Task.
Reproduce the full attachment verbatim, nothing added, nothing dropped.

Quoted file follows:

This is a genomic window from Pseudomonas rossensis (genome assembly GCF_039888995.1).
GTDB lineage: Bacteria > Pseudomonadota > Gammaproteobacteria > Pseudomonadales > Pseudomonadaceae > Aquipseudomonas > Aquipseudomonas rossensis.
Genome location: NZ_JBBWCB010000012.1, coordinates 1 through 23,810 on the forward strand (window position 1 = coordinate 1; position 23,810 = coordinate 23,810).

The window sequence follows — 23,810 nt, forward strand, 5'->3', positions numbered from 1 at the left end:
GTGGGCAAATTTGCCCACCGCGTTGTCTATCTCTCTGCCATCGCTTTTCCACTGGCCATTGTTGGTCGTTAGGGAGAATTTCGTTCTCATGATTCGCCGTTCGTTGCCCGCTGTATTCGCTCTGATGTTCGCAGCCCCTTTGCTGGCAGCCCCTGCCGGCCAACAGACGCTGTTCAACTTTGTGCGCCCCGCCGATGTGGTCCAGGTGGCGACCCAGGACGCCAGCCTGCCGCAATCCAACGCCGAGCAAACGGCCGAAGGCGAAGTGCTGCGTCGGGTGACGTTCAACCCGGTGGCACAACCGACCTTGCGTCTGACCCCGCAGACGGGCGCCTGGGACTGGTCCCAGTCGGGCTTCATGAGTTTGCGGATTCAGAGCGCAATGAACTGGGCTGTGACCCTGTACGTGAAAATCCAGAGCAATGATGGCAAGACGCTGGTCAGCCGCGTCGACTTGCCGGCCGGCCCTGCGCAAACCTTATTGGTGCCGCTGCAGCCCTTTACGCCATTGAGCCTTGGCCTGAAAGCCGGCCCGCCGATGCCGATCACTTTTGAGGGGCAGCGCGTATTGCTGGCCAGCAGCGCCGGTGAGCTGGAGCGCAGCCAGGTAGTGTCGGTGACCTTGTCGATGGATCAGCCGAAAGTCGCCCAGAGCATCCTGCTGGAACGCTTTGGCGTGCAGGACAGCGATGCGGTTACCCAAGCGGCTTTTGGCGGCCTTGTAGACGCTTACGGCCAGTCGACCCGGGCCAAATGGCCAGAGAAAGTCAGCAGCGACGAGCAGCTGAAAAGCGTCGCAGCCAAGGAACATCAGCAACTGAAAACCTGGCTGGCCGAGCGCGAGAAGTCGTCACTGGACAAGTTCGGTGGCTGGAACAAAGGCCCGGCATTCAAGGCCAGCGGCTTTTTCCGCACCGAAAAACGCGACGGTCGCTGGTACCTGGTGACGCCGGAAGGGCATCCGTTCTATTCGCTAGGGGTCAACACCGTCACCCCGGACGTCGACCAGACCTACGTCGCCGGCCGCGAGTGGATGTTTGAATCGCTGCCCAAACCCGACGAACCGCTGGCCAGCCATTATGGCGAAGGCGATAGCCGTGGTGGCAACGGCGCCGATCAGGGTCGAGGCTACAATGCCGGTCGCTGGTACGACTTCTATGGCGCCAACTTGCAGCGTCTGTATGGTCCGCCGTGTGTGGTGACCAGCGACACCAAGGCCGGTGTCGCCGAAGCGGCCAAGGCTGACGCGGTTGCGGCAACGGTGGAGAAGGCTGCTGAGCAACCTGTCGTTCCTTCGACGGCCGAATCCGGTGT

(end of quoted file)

This is a genomic window from Pseudomonas rossensis (genome assembly GCF_039888995.1).
GTDB lineage: Bacteria > Pseudomonadota > Gammaproteobacteria > Pseudomonadales > Pseudomonadaceae > Aquipseudomonas > Aquipseudomonas rossensis.
Genome location: NZ_JBBWCB010000012.1, coordinates 1 through 23,810 on the forward strand (window position 1 = coordinate 1; position 23,810 = coordinate 23,810).

The window sequence follows — 23,810 nt, forward strand, 5'->3', positions numbered from 1 at the left end:
GTGGGCAAATTTGCCCACCGCGTTGTCTATCTCTCTGCCATCGCTTTTCCACTGGCCATTGTTGGTCGTTAGGGAGAATTTCGTTCTCATGATTCGCCGTTCGTTGCCCGCTGTATTCGCTCTGATGTTCGCAGCCCCTTTGCTGGCAGCCCCTGCCGGCCAACAGACGCTGTTCAACTTTGTGCGCCCCGCCGATGTGGTCCAGGTGGCGACCCAGGACGCCAGCCTGCCGCAATCCAACGCCGAGCAAACGGCCGAAGGCGAAGTGCTGCGTCGGGTGACGTTCAACCCGGTGGCACAACCGACCTTGCGTCTGACCCCGCAGACGGGCGCCTGGGACTGGTCCCAGTCGGGCTTCATGAGTTTGCGGATTCAGAGCGCAATGAACTGGGCTGTGACCCTGTACGTGAAAATCCAGAGCAATGATGGCAAGACGCTGGTCAGCCGCGTCGACTTGCCGGCCGGCCCTGCGCAAACCTTATTGGTGCCGCTGCAGCCCTTTACGCCATTGAGCCTTGGCCTGAAAGCCGGCCCGCCGATGCCGATCACTTTTGAGGGGCAGCGCGTATTGCTGGCCAGCAGCGCCGGTGAGCTGGAGCGCAGCCAGGTAGTGTCGGTGACCTTGTCGATGGATCAGCCGAAAGTCGCCCAGAGCATCCTGCTGGAACGCTTTGGCGTGCAGGACAGCGATGCGGTTACCCAAGCGGCTTTTGGCGGCCTTGTAGACGCTTACGGCCAGTCGACCCGGGCCAAATGGCCAGAGAAAGTCAGCAGCGACGAGCAGCTGAAAAGCGTCGCAGCCAAGGAACATCAGCAACTGAAAACCTGGCTGGCCGAGCGCGAGAAGTCGTCACTGGACAAGTTCGGTGGCTGGAACAAAGGCCCGGCATTCAAGGCCAGCGGCTTTTTCCGCACCGAAAAACGCGACGGTCGCTGGTACCTGGTGACGCCGGAAGGGCATCCGTTCTATTCGCTAGGGGTCAACACCGTCACCCCGGACGTCGACCAGACCTACGTCGCCGGCCGCGAGTGGATGTTTGAATCGCTGCCCAAACCCGACGAACCGCTGGCCAGCCATTATGGCGAAGGCGATAGCCGTGGTGGCAACGGCGCCGATCAGGGTCGAGGCTACAATGCCGGTCGCTGGTACGACTTCTATGGCGCCAACTTGCAGCGTCTGTATGGTCCGCCGTGTGTGGTGACCAGCGACACCAAGGCCGGTGTCGCCGAAGCGGCCAAGGCTGACGCGGTTGCGGCAACGGTGGAGAAGGCTGCTGAGCAACCTGTCGTTCCTTCGACGGCCGAATCCGGTGT